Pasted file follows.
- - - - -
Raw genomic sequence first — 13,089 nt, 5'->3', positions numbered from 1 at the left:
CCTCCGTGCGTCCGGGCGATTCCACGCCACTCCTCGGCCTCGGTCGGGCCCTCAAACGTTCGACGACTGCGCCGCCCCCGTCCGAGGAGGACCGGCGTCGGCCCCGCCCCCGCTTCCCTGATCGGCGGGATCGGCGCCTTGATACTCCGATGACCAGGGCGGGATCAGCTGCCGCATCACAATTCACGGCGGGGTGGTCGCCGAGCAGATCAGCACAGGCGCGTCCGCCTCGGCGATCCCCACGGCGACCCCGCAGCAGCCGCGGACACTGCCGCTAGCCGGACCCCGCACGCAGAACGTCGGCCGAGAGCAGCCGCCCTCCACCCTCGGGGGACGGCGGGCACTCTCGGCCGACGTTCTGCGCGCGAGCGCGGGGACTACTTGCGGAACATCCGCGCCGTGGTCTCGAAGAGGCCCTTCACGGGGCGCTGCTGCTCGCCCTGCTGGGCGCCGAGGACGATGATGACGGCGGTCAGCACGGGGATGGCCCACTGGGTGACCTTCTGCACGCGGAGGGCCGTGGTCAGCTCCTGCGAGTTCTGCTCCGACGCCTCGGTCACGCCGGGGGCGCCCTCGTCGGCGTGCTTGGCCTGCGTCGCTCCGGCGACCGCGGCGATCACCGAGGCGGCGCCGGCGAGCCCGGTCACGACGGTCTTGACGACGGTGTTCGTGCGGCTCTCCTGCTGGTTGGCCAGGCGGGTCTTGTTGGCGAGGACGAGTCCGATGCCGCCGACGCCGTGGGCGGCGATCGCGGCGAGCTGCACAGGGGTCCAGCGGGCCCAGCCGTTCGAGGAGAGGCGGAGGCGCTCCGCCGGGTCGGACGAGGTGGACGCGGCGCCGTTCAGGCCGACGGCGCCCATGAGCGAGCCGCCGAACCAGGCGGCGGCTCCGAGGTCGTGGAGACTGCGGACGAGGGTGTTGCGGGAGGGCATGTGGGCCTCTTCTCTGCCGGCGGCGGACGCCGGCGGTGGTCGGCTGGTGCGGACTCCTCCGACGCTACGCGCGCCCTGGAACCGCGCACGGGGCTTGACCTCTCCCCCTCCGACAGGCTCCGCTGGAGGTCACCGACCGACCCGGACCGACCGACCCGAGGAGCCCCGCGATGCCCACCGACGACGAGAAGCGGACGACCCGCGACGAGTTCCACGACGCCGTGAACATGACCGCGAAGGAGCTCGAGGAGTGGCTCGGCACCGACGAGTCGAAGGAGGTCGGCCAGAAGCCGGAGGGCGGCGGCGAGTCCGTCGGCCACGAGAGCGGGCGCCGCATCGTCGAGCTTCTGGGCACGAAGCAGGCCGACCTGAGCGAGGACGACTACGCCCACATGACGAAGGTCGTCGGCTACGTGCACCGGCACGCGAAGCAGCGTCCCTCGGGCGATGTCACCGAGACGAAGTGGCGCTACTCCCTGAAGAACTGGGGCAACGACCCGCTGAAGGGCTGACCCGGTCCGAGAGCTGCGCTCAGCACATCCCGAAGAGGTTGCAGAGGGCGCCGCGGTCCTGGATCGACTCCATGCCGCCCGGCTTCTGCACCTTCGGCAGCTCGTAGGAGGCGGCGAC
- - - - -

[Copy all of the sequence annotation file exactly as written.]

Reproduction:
Raw genomic sequence first — 13,089 nt, 5'->3', positions numbered from 1 at the left:
CCTCCGTGCGTCCGGGCGATTCCACGCCACTCCTCGGCCTCGGTCGGGCCCTCAAACGTTCGACGACTGCGCCGCCCCCGTCCGAGGAGGACCGGCGTCGGCCCCGCCCCCGCTTCCCTGATCGGCGGGATCGGCGCCTTGATACTCCGATGACCAGGGCGGGATCAGCTGCCGCATCACAATTCACGGCGGGGTGGTCGCCGAGCAGATCAGCACAGGCGCGTCCGCCTCGGCGATCCCCACGGCGACCCCGCAGCAGCCGCGGACACTGCCGCTAGCCGGACCCCGCACGCAGAACGTCGGCCGAGAGCAGCCGCCCTCCACCCTCGGGGGACGGCGGGCACTCTCGGCCGACGTTCTGCGCGCGAGCGCGGGGACTACTTGCGGAACATCCGCGCCGTGGTCTCGAAGAGGCCCTTCACGGGGCGCTGCTGCTCGCCCTGCTGGGCGCCGAGGACGATGATGACGGCGGTCAGCACGGGGATGGCCCACTGGGTGACCTTCTGCACGCGGAGGGCCGTGGTCAGCTCCTGCGAGTTCTGCTCCGACGCCTCGGTCACGCCGGGGGCGCCCTCGTCGGCGTGCTTGGCCTGCGTCGCTCCGGCGACCGCGGCGATCACCGAGGCGGCGCCGGCGAGCCCGGTCACGACGGTCTTGACGACGGTGTTCGTGCGGCTCTCCTGCTGGTTGGCCAGGCGGGTCTTGTTGGCGAGGACGAGTCCGATGCCGCCGACGCCGTGGGCGGCGATCGCGGCGAGCTGCACAGGGGTCCAGCGGGCCCAGCCGTTCGAGGAGAGGCGGAGGCGCTCCGCCGGGTCGGACGAGGTGGACGCGGCGCCGTTCAGGCCGACGGCGCCCATGAGCGAGCCGCCGAACCAGGCGGCGGCTCCGAGGTCGTGGAGACTGCGGACGAGGGTGTTGCGGGAGGGCATGTGGGCCTCTTCTCTGCCGGCGGCGGACGCCGGCGGTGGTCGGCTGGTGCGGACTCCTCCGACGCTACGCGCGCCCTGGAACCGCGCACGGGGCTTGACCTCTCCCCCTCCGACAGGCTCCGCTGGAGGTCACCGACCGACCCGGACCGACCGACCCGAGGAGCCCCGCGATGCCCACCGACGACGAGAAGCGGACGACCCGCGACGAGTTCCACGACGCCGTGAACATGACCGCGAAGGAGCTCGAGGAGTGGCTCGGCACCGACGAGTCGAAGGAGGTCGGCCAGAAGCCGGAGGGCGGCGGCGAGTCCGTCGGCCACGAGAGCGGGCGCCGCATCGTCGAGCTTCTGGGCACGAAGCAGGCCGACCTGAGCGAGGACGACTACGCCCACATGACGAAGGTCGTCGGCTACGTGCACCGGCACGCGAAGCAGCGTCCCTCGGGCGATGTCACCGAGACGAAGTGGCGCTACTCCCTGAAGAACTGGGGCAACGACCCGCTGAAGGGCTGACCCGGTCCGAGAGCTGCGCTCAGCACATCCCGAAGAGGTTGCAGAGGGCGCCGCGGTCCTGGATCGACTCCATGCCGCCCGGCTTCTGCACCTTCGGCAGCTCGTAGGAGGCGGCGAC